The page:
Reflections on the day after my birthday

As an introvert, deep thinker, and Enneagram Type 5, I’ve spent much of my time this week reflecting.

It wasn’t a BIG birthday, you know, multiples of fives or even tens, but it was the first birthday after the closing of a difficult chapter in my life.

For the past two years or so, things have been super difficult on many fronts – I started pursuing writing, I got a part-time job, I led my local MOPS group for two years after a disastrous start, I suffered through some embarrassing online attacks by (surprise) someone who had no idea who I was that really shook me down to my core, I identified my life-long struggle with anxiety, I wrestled through some faith things that ended in me watching said faith crumble to ash (not unlike the end of Avengers Infinity War…), and have spent a year building it back up (though I still have many wrestling points to work through), and I lost my dearest, most beloved dog.

The last meeting of MOPS that I led was at the beginning of May. That evening, as I left, I felt very viscerally that it was the last page of the previous chapter of my life. It was as though there were no more threads to tie up. All the pieces I had struggled through over the past two years were tidied up and none remained.

The only things that remained were the positives: I quit my job, I’m a two-time published author, I have five of the dearest friends I could ask for (thanks MOPS), I have a more distilled and focused faith than I’ve ever had (at least in the core of it – I have some questions about peripheral issues), and I’ve narrowed and refined my writing focus.

These positive threads are continuing as life tick ticks forward, but all the negatives are behind. I’ve come out emotionally stronger from character attacks. I’ve acknowledged and begun to figure out how to live with said anxiety. My relationship with my friends is growing. My tolerance for seekers of faith has grown, but my impatience with fair-weather Christians has also grown (either be a Christian or don’t – but stop picking the verses you like and dismissing the rest – that applies to every one on every side of every issue). My understanding of God has grown, and I’ve had three very intimate and holy experiences with God, two at my nighttime cleaning jobs while mopping and vacuuming floors of clinics (not the most holy place ever, but God meets us wherever we are open and willing to meet) and the other at a church (where we might think holy experiences ought to happen).

I KNOW that God exists because I’ve experienced it in a way that I cannot describe. I’ve been brought to a better and higher plane, if only for a moment, before descending back into my humanness. I’ve felt compassion and understanding for a person in my life who made some very bad decisions that hurt others very deeply (and will go to prison for it) – compassion and understanding that went SO FAR BEYOND what my human mind could ever get to. I’ve never even been able to pretend my way back to that compassion.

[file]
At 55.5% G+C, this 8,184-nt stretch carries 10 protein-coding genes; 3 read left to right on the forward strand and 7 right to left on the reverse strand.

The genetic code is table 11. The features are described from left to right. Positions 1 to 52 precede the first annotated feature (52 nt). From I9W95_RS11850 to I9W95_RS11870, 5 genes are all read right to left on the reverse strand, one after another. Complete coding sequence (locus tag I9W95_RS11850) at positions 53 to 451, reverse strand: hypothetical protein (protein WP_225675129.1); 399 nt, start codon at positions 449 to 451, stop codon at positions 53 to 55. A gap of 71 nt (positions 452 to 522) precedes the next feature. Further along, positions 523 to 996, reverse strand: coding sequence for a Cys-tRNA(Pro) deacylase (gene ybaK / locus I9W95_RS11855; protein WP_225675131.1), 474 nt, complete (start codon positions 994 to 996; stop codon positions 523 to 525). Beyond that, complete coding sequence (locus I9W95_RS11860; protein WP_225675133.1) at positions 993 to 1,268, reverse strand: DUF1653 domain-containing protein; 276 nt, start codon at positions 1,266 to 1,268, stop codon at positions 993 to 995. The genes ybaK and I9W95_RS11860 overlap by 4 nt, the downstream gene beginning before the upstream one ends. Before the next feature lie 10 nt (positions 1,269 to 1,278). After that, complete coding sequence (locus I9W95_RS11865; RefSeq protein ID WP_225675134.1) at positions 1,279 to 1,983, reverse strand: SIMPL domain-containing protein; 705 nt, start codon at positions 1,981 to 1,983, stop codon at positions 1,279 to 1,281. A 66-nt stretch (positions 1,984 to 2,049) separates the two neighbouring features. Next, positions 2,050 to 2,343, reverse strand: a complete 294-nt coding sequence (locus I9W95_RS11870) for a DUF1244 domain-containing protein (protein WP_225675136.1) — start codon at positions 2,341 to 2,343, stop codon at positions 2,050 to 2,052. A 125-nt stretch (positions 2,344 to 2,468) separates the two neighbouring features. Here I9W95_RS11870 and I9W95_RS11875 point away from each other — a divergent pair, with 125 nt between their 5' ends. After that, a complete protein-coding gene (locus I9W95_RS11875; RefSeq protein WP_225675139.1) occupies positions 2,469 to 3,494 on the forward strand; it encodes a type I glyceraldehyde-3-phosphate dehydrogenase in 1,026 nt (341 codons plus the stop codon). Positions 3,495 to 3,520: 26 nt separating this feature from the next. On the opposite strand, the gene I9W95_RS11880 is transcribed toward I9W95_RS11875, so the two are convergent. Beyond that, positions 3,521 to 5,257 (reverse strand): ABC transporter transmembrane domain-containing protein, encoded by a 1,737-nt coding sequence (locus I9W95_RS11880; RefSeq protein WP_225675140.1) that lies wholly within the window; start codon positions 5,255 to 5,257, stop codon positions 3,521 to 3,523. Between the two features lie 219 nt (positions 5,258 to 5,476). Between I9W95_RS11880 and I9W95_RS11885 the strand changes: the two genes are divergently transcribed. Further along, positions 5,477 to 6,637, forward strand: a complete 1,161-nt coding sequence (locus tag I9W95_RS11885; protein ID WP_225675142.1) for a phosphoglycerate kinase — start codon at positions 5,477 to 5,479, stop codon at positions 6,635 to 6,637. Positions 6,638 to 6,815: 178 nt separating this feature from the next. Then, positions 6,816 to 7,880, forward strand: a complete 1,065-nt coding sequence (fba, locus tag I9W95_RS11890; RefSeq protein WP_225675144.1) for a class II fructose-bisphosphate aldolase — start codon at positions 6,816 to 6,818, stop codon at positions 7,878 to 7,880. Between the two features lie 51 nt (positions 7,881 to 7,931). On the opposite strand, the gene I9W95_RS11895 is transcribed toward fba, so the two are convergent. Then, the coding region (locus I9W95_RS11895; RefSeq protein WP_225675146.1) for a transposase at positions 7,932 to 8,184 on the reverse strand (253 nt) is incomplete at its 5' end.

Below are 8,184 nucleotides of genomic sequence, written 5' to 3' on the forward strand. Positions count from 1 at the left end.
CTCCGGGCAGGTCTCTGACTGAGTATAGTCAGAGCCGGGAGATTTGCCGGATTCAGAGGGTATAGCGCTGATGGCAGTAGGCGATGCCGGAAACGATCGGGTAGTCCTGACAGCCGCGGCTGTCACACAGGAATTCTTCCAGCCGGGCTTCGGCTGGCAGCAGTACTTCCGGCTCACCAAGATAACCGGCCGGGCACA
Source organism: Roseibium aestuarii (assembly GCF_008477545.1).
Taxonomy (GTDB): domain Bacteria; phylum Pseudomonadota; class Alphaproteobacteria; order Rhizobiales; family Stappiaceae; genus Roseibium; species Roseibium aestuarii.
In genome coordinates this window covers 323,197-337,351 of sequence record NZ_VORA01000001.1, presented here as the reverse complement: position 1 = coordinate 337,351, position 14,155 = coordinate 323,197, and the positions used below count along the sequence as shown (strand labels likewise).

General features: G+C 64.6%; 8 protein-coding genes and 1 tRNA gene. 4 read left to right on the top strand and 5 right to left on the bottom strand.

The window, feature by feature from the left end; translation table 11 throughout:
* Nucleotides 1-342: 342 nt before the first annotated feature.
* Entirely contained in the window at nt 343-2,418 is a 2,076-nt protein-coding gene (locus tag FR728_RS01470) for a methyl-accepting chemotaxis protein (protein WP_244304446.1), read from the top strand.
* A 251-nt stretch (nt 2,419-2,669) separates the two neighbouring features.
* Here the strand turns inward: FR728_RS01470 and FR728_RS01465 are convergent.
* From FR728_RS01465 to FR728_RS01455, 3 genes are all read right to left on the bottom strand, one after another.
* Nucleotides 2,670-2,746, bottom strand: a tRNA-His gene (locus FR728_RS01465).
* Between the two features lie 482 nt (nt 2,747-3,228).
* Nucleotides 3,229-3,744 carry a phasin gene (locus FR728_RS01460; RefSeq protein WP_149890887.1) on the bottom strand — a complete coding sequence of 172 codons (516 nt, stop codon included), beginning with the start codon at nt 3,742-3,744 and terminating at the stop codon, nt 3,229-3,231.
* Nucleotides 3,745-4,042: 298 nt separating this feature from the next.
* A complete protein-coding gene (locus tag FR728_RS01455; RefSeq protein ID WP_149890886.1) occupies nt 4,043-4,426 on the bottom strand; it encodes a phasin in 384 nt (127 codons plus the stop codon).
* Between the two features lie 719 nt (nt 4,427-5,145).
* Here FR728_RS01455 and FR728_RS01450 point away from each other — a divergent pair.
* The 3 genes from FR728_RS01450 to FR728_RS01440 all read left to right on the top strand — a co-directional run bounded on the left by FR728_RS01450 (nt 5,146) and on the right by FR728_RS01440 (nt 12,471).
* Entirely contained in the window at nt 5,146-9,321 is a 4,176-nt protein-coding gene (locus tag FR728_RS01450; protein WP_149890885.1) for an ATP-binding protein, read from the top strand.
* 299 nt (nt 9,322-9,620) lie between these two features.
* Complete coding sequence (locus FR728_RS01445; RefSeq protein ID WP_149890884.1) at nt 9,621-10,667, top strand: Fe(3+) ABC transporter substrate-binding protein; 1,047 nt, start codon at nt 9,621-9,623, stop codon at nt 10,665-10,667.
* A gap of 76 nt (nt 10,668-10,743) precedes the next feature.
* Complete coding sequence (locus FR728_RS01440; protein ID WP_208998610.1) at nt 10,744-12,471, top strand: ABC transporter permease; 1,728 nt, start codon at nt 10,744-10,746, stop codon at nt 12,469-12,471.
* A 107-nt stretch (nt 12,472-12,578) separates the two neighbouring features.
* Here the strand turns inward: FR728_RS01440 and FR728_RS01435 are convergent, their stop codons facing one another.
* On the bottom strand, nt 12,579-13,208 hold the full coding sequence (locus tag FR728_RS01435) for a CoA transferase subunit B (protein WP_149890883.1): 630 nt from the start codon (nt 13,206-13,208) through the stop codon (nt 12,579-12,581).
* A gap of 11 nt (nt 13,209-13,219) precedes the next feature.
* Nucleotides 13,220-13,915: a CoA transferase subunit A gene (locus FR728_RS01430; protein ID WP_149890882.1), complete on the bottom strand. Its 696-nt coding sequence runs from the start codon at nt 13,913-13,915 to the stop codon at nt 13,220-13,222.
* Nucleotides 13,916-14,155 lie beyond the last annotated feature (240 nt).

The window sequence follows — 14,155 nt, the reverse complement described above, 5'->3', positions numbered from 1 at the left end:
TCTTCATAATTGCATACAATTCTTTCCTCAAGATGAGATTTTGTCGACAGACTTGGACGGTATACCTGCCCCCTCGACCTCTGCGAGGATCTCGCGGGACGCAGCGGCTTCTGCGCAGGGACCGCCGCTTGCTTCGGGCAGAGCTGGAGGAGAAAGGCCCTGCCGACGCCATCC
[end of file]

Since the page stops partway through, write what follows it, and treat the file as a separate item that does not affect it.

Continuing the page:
But, I also question whether the flood was a literal flood. Or whether Jonah REALLY was inside an oxygen-deprived acid chamber (belly of a fish) for three days. Or whether Job actually lived or if it’s a poem of fiction (think Iliad) meant to explain the world and God to people who lived and thought very differently than we do today.

I’ve examined my friendships and online associations. I’ve become far more selective of the people I let into my life and who I invest time in. I’ve stopped chasing friendships that are not reciprocal. I’ve watched as friendships drift painfully (and sometimes not so painfully) away. I’ve realized that who I am is exactly who I should be and that anyone who is unable or unwilling to accept me as such doesn’t need to be in my life. And that’s not a bad thing.

I’ve learned to be honest with me and with others about my anxiety. I’ve learned to understand how it affects me. I’ve learned to accept when the anxiety train leaves the station, to ride through, and come out the other side. I am, with the help of others, learning to keep the train from leaving the station at all.

These last two years have been probably the hardest two years of my life as far as crumblings happening in so many areas. I’ve had years where ONE thing has affected MANY OTHERS, but never a time when so many things seemed to be going downhill at the same time.

And, as my husband predicted more than a year ago, I’ve come out stronger. My faith is stronger. My character is stronger. My commitment is stronger. I am stronger.

I expect 33 to be a good year for me, for my family, hopefully for my writing. If nothing else, it’s a brand new chapter that I am able to help write.

Image by Larisa Koshkina from Pixabay

4 thoughts on “Reflections on the day after my birthday

Comments are closed.